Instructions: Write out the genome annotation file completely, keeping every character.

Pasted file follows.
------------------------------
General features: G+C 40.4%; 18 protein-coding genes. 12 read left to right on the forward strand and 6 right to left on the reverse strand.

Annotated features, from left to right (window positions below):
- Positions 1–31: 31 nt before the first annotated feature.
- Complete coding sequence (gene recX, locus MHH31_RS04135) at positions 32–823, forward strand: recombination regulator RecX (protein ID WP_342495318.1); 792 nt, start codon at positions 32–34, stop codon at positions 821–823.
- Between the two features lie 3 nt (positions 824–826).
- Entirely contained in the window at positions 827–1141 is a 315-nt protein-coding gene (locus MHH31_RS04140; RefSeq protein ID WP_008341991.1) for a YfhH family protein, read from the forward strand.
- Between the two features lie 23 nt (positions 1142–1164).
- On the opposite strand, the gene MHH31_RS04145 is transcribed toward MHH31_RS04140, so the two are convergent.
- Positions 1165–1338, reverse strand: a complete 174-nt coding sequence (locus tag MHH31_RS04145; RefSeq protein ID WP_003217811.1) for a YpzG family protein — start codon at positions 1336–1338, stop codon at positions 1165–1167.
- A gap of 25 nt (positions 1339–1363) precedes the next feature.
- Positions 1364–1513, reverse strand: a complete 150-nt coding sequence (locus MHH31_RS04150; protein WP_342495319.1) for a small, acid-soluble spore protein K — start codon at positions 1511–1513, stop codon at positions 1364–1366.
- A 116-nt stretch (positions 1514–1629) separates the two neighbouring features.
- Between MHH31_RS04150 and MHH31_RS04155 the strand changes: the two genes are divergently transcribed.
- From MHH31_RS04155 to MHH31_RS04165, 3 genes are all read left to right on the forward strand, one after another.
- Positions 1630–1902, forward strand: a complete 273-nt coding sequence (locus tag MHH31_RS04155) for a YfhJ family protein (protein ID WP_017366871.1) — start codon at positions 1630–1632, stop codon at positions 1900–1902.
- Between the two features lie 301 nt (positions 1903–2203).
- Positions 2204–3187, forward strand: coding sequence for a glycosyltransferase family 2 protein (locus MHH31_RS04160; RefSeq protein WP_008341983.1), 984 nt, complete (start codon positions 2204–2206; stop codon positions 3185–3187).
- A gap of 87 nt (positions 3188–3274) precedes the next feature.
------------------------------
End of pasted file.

General features: G+C 40.4%; 18 protein-coding genes. 12 read left to right on the forward strand and 6 right to left on the reverse strand.

Annotated features, from left to right (window positions below):
- Positions 1–31: 31 nt before the first annotated feature.
- Complete coding sequence (gene recX, locus MHH31_RS04135) at positions 32–823, forward strand: recombination regulator RecX (protein ID WP_342495318.1); 792 nt, start codon at positions 32–34, stop codon at positions 821–823.
- Between the two features lie 3 nt (positions 824–826).
- Entirely contained in the window at positions 827–1141 is a 315-nt protein-coding gene (locus MHH31_RS04140; RefSeq protein ID WP_008341991.1) for a YfhH family protein, read from the forward strand.
- Between the two features lie 23 nt (positions 1142–1164).
- On the opposite strand, the gene MHH31_RS04145 is transcribed toward MHH31_RS04140, so the two are convergent.
- Positions 1165–1338, reverse strand: a complete 174-nt coding sequence (locus tag MHH31_RS04145; RefSeq protein ID WP_003217811.1) for a YpzG family protein — start codon at positions 1336–1338, stop codon at positions 1165–1167.
- A gap of 25 nt (positions 1339–1363) precedes the next feature.
- Positions 1364–1513, reverse strand: a complete 150-nt coding sequence (locus MHH31_RS04150; protein WP_342495319.1) for a small, acid-soluble spore protein K — start codon at positions 1511–1513, stop codon at positions 1364–1366.
- A 116-nt stretch (positions 1514–1629) separates the two neighbouring features.
- Between MHH31_RS04150 and MHH31_RS04155 the strand changes: the two genes are divergently transcribed.
- From MHH31_RS04155 to MHH31_RS04165, 3 genes are all read left to right on the forward strand, one after another.
- Positions 1630–1902, forward strand: a complete 273-nt coding sequence (locus tag MHH31_RS04155) for a YfhJ family protein (protein ID WP_017366871.1) — start codon at positions 1630–1632, stop codon at positions 1900–1902.
- Between the two features lie 301 nt (positions 1903–2203).
- Positions 2204–3187, forward strand: coding sequence for a glycosyltransferase family 2 protein (locus MHH31_RS04160; RefSeq protein WP_008341983.1), 984 nt, complete (start codon positions 2204–2206; stop codon positions 3185–3187).
- A gap of 87 nt (positions 3188–3274) precedes the next feature.